The Birth Of China

It’s the beginning of 1949. Harry Truman is President and two pressing international issues are in his docket. While the United States has long had a monopoly on nuclear research and has taken steps to have the UN regulate any further nuclear development, the Soviet Union has rejected that proposal and continues to work on creating nuclear devices of their own. And across mainland China, Mao Zedong and his army have been capturing cities like Bejing and Shanghai, cities that have been longstanding US strongholds. Across Europe and Asia, communism is no longer just a threat. Meanwhile, Truman’s occupation with foreign fires has taken his attention away from domestic affairs and he’s steadily gained more political enemies than he can keep at bay. By October of 1949, communist revolutionary Mao Zedong will name himself head of state and fly a new flag in the new People’s Republic of China. Former Chinese leader Chiang Kai-Shek will have sought refuge in Taiwan, and the United States will have made a new kind of commitment to the island country and begun what will become a thirty-year-long break in diplomatic relations with the communist Chinese republic.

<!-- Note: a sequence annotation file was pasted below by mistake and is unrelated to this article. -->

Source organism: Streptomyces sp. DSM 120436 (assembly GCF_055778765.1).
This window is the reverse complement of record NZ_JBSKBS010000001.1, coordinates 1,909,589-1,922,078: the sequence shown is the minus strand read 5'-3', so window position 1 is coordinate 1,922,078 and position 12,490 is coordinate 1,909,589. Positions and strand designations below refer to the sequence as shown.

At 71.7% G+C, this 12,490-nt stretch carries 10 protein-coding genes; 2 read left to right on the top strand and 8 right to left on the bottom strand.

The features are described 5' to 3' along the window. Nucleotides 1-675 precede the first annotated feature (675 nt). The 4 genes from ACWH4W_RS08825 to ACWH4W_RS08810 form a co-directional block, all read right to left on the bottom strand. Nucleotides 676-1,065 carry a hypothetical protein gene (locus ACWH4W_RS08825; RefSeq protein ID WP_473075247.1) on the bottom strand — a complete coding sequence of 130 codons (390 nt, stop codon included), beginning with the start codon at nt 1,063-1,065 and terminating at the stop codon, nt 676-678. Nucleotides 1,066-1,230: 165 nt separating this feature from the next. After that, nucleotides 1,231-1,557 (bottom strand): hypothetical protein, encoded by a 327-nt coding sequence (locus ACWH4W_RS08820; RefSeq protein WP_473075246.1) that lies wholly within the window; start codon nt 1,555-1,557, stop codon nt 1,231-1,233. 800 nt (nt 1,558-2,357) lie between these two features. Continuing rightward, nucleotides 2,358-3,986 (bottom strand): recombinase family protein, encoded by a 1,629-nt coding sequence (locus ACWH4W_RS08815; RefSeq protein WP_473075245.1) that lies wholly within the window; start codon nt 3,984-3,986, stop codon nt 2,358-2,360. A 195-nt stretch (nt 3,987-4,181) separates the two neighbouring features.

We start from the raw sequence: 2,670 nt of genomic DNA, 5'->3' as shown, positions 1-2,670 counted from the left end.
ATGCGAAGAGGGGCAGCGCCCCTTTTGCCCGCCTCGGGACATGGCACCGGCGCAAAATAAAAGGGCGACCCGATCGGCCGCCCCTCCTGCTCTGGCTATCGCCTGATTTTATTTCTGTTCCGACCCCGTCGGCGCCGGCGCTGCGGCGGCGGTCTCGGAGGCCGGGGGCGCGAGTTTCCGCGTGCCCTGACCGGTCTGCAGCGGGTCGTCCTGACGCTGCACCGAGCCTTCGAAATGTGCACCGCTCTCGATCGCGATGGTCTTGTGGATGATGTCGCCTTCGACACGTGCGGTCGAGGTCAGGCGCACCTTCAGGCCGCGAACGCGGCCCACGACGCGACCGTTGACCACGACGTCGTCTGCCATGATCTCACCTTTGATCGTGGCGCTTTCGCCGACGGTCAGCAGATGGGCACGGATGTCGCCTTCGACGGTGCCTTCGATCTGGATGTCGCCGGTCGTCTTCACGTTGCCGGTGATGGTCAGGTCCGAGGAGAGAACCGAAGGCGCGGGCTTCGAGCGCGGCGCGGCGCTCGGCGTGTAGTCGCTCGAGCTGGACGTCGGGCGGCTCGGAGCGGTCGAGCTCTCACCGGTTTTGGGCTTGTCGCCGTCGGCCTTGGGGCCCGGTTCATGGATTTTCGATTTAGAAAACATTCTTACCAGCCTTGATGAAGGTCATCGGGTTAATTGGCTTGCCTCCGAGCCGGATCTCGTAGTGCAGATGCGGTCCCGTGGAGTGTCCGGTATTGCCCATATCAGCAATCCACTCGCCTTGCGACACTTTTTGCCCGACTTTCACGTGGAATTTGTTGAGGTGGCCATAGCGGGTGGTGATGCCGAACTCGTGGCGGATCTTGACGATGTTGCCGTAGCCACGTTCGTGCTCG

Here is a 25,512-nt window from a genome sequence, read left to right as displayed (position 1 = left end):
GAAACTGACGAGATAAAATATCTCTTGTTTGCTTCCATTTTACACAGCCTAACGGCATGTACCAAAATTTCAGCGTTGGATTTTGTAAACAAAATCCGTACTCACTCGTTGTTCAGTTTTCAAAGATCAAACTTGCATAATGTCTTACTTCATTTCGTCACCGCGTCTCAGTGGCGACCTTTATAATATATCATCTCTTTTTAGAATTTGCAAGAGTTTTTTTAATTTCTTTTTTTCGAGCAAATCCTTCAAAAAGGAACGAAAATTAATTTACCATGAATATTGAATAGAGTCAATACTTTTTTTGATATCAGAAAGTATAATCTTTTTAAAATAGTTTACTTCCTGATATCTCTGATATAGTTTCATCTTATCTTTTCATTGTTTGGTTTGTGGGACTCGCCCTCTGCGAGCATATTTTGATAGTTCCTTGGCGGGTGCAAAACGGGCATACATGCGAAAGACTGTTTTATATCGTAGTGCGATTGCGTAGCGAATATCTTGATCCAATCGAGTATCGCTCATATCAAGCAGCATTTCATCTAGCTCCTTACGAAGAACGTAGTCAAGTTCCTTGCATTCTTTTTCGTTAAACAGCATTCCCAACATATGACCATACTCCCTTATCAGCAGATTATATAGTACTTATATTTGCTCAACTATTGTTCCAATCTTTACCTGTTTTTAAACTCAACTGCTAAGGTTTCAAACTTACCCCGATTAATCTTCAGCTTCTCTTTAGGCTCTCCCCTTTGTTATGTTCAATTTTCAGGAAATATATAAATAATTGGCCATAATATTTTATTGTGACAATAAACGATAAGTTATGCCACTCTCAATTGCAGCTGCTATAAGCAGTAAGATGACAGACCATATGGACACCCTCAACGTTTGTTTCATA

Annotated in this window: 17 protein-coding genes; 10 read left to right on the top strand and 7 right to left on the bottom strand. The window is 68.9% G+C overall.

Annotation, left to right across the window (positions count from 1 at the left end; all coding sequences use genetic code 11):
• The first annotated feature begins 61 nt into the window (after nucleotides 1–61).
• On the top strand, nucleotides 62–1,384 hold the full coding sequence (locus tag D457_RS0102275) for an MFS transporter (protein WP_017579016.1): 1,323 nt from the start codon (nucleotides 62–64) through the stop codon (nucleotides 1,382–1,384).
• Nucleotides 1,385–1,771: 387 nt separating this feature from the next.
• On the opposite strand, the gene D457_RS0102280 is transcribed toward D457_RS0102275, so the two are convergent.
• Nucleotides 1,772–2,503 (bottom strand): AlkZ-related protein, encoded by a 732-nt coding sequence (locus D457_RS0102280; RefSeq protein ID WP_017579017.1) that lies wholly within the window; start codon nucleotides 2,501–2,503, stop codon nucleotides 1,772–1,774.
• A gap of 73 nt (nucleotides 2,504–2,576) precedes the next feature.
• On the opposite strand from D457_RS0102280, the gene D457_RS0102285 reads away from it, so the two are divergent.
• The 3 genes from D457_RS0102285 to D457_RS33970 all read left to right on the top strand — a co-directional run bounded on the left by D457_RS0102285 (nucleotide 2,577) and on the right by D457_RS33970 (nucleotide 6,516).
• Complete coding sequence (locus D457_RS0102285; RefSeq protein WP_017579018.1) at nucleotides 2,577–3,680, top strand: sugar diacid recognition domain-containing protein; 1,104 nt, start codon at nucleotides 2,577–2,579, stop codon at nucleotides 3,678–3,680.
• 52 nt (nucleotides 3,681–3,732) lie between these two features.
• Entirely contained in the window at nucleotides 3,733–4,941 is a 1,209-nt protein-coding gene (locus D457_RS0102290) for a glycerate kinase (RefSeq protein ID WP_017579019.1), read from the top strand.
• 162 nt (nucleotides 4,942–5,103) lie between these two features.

A Force So Swift: Mao, Truman, and the Birth of Modern China, 1949 is Kevin Peraino’s  well researched book that documents these events with such detail, readers will feel like they’ve been transported back into that era of uncertainty, like an anxious citizen listening to the radio, perhaps, white knuckled with fear as President Truman releases a ” white paper” outlining the state of the world and admitting that no amount of US aid could have prevented what just happened. Imagine all the money and power at your disposal and not being able to achieve what you wanted most. Wait, isn’t that happening right now?

Author Kevin Peraino is a veteran foreign correspondent and using recently declassified CIA documents for his research, he has compiled a book that is an intriguing transcript of mid 20th century history but is also a guide to understanding the present and future as China continues to gain economic power and presence in the global marketplace.

Read A Force So Swift: Mao, Truman, and the Birth of Modern China, 1949 if, like me, you are interested in the history of the world and how political borders were created. Read this book if you ever read news articles and wonder, “How did we get here?” If you ever wonder why almost every consumer product has a Made In China sticker affixed to it, this might be the book that helps you understand the policy behind the creation of the communist regime, the country’s economic success in spite of US recognition, and what really led to the eventual renewal of diplomatic relations.


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